Edward James Carver

Date of birth:                    15th January 1878
Place of birth:                  Buckland, Somerset
Date of marriage:            2nd quarter 1906
Place of marriage:          Southampton
Service No.:                      PO/8331
Rank:                                    Private
Regiment / Division:     Royal Marine Light Infantry
Ship:                                     HMS Motagua
Died:                                     19th March 1918
Death Location:                Irish Sea.

Before the War
Edward was born 15 January 1878 to John and Mary Carver (nee Milgrove), of Buckland Dinham, Frome, Somerset.  His parents were married in Frome in the 4th quarter of 1868.

Edward’s 7 siblings were:
William Austin (1851 – 1943)
Alfred Ernest (1873 – 1941)
Emily Jane (1876 – 28/06/1963)
Walter Herbert (1882 – 1949)
Ethel Gertrude (1884 – 1914)
Arthur Harry (1886 – 02/031955)
Catherine Martha (1888 – 12/10/1952)

On 1901 Census Edward’s parents are living at Lower Street, Buckland Dinham, with their son Arthur Harry, who is a carpenter, and their daughters Ethel and Catherine. Edward’s father is a cowman on a farm. Edward does not appear on 1901 Census (maybe he was at sea?)

In 1906 he married Lilias Maud Tanner (1873 – 21/12/1939) and on 1911 Census they are living at 12 Cracknore Road, Southampton. They had a son Horace John (1909 – 1967). Edward was working as a Civil Service Postman.

Military History
When Edward died on 19th March 1918 he was serving on the armed merchant cruiser HMS Motagua when it was in collision with USS Manley which was operating off Queenstown, Ireland.  It was about 8 am and the collision caused USS Manley’s depth charges to detonate. HMS Motagua’s stern was extensively damaged but she proceeded to Plymouth under her own steam escorted by HMS Bluebell.

“The ship’s log of HMS Motagua of the 19th March 1918, lists 1 Officer and 17 men missing, 2 Officers and 17 men identified killed and 1 unidentified killed. In addition there were 30 on the sick list. HMS Motagua made it to Plymouth assisted by a tug. The Commonwealth War Graves list 2 Officers and 27 men (Navy, Merchant Navy and Royal Marines) died on the 19th or within a month of that date from HMS Motagua. Those killed on the 19th were buried at sea. “

There was a probate dated 26th June 1918.  ‘Edward James of 12 Cracknore Road, Southampton, Private Marine Light Infantry died 19 March 1918 at sea on active service.  Probate London 26 June to Lilias Maud Carver widow.  Effects £210.13s.10d’.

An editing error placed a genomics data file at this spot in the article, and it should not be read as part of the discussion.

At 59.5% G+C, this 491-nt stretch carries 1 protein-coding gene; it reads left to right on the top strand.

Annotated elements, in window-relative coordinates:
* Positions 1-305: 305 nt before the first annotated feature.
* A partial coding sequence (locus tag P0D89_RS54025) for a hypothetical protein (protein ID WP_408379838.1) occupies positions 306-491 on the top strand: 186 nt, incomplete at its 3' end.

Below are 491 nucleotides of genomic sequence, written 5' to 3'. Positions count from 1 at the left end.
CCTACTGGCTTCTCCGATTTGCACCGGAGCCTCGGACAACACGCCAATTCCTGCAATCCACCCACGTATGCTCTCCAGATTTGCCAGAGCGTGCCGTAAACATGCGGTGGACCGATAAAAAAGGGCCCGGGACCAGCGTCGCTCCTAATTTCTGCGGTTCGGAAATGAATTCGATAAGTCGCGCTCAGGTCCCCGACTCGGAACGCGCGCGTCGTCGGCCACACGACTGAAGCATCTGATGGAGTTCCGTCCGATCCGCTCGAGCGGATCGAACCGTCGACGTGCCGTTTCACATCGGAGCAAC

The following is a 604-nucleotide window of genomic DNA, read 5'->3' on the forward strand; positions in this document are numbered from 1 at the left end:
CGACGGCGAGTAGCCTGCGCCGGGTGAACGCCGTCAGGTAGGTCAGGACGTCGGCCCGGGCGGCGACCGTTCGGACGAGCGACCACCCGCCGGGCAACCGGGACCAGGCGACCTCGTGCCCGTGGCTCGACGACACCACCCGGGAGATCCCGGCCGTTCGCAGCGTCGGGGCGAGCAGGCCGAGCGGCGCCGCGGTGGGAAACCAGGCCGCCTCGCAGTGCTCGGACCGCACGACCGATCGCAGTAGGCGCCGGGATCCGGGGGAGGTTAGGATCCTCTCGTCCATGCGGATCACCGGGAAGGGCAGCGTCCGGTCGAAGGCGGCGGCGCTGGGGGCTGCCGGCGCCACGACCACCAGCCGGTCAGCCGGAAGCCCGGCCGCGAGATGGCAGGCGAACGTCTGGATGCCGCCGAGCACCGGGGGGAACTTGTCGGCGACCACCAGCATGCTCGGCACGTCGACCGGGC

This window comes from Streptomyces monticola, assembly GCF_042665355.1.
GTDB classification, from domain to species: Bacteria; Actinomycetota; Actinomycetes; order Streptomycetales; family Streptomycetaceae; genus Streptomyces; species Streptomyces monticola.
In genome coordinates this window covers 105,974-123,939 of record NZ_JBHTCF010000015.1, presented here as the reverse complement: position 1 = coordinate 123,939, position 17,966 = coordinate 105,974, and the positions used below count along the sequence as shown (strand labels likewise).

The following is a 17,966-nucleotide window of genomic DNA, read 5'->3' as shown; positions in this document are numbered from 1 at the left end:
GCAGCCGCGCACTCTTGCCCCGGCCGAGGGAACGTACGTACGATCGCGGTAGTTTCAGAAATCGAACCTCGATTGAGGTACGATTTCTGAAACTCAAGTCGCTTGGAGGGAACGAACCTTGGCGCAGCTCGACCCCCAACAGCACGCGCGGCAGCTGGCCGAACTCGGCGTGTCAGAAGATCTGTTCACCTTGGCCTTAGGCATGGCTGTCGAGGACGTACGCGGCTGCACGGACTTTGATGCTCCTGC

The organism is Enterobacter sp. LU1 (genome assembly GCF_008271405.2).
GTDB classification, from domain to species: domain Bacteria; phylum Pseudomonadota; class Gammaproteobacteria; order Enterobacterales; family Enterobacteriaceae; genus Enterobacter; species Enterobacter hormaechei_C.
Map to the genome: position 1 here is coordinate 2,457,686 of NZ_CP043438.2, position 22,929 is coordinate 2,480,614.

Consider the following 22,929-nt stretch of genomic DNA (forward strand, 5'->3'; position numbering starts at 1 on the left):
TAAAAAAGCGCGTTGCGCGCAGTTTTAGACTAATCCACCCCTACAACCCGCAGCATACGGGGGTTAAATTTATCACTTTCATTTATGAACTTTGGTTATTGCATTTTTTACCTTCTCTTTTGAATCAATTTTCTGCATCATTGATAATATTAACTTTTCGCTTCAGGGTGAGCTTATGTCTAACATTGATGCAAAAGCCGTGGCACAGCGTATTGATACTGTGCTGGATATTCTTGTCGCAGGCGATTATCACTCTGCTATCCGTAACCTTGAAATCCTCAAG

Edward is remembered at the Portsmouth Naval Memorial, Plaque 30.  This Memorial was created to honour those Naval personnel who lost their lives at sea during World War One.

Researched by Becky Lonergan 2013.


3 responses to “Edward James Carver

  1. Maura Farrell

    My grandfather, CPO, RNR Patrick Arthur Broderick served on the Motagua during this time. Thankfully, he survived this and the 1914-18 conflict. He returned to his family and to service as a coast guard, and customs officer, in the village of Omeath, Eire.

    • Hi there,
      Thank you for contacting us, we have your grandfather as having been killed, are you confirming he survived which is brilliant….if so when I hear from you I will edit his story.
      kind regards
      Becky White for Southampton Cenotaph Families and Friends Group .

      • Maura Farrell

        Hello Becky, Yes, my grandfather survived the incident with USS Manley. He died in Omeath, Co Louth in 1939. The record of his death can be seen in the Dundalk records. Unfortunately, all his medals including, I believe, the DCM for his actions following the collision with the USS Manley, were destroyed in a fire in the 1970s. My aunts remember that he would have night terrors for many years following his return home. I suppose this would now be recorded as post traumatic stress syndrome. He joined the navy as a boy sailor in 1888. He saw action in the Boer War. By the time the Great War started, he was a coastguard and in the RNR. Although he was over forty, he volunteered for service. His family did not see him for the whole duration of the war. They only knew he was alive because his pay always reached them. There is a photograph of him, as a post war customs officer, in the lobby of the Granvue Hotel in Omeath and he is buried with two of his children in the graveyard, only a few hundred yards away,in Omeath. I am told he was a quiet, gentle man with a strong sense of duty. He was remembered with much love.
        If you have any further information on my grandfather or know where I can find it, I would be very pleased to pursue it. For instance, how he came to be listed amongst the dead and from which records this information came.
        Thank you for your interest. Maura Farrell (nee Broderick).

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